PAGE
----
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Faculty and Staff Give Back during Holiday Season

December 21, 2015
Picture of staff with toys

Gary Golden, Monique Whittle, Melinda Aviles, Jean Madden, and Vibiana Cvetkovic with toys that were donated to the Camden Rescue Mission.

Picture of food

Collections of food and other household products were organized to support local families as part of Rutgers Against Hunger’s Adopt-A-Family initiative.

For the Libraries’ faculty and staff at Rutgers University–New Brunswick and Rutgers University–Camden, the spirit of giving extends beyond family, friends, and colleagues during the holidays.

As part of Rutgers Against Hunger’s Adopt-A-Family initiative, employees in Access Services, Central Administration, Special Collections and University Archives, and Technical and Automated Services at Rutgers–New Brunswick “adopted” several local families, a senior citizen, and a Rutgers undergraduate student.  The sponsoring departments organized collections of food, clothing, toiletries, and other items according to wish lists that were provided by the adoptees.

The collections supported a number of New Jersey social service agencies:  Five Loaves Food Pantry, a ministry of the Second Reformed Church that provides free supplemental foods for economically challenged families in the New Brunswick area; the Intensive Outpatient Treatment Project, which offers mental health and addiction treatment and support services for pregnant and post-partum women in New Jersey; Roosevelt School, the largest elementary school in New Brunswick, serving low-income and newly-arrived immigrant families; and Transitions for Youth, a program of the Rutgers School of Social Work that addresses the needs of young people transitioning out of New Jersey’s foster care system into adulthood.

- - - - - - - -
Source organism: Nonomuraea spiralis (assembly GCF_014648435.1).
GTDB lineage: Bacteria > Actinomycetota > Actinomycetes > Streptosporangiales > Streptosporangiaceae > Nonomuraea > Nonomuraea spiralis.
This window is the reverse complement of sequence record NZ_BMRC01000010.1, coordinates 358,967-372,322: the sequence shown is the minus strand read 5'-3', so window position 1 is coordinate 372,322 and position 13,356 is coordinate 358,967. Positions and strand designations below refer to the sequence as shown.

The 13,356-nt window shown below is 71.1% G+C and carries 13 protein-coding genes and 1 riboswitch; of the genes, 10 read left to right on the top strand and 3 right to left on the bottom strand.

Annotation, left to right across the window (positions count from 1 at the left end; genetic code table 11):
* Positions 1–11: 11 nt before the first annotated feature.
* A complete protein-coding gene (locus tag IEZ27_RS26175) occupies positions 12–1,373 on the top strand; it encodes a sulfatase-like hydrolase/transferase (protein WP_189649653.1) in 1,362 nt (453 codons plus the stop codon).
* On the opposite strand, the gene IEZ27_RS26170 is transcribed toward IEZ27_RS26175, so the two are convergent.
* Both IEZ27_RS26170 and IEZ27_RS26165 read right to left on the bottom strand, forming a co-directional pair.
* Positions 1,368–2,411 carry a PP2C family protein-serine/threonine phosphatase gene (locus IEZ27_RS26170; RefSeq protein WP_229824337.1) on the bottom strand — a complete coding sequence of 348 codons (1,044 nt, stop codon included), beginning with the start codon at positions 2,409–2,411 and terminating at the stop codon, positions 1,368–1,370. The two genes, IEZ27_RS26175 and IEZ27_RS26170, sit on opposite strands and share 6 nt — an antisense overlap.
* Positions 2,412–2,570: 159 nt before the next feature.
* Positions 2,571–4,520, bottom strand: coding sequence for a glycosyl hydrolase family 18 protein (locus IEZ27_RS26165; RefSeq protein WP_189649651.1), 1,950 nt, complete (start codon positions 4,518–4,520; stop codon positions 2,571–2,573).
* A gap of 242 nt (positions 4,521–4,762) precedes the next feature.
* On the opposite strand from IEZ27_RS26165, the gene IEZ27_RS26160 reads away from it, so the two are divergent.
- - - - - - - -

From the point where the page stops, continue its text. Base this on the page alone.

Jeff Teichmann, library supervisor for the Archibald S. Alexander Library, said that his participation in the Adopt-A-Family initiative and similar charitable campaigns over the years has been a repeatedly eye-opening experience.  “The families request as gifts items that many of us take for granted as household staples,” Teichmann said.  “It really impresses upon you the importance of the work that these organizations are doing—and how they need our support not only during the holidays, but all year round.”

At Rutgers–Camden’s Paul Robeson Library, collections of toys for local children have been organized during the holiday season for over a decade.  The toys are donated to the Camden Rescue Mission, an organization providing emergency food, clothing, furniture, and other services to underprivileged individuals and families in Camden and neighboring communities.  The toys are given to children by Santa during the Rescue Mission’s annual Christmas party.

John Gibson, instructional technology specialist for the Robeson Library, is a primary organizer of the collection efforts each year.  “When I was a young child living in Camden, the Rescue Mission gave me toys a couple of years when I had nothing,” said Gibson.  “It means a lot to support an organization that makes a lasting impact on children’s lives.”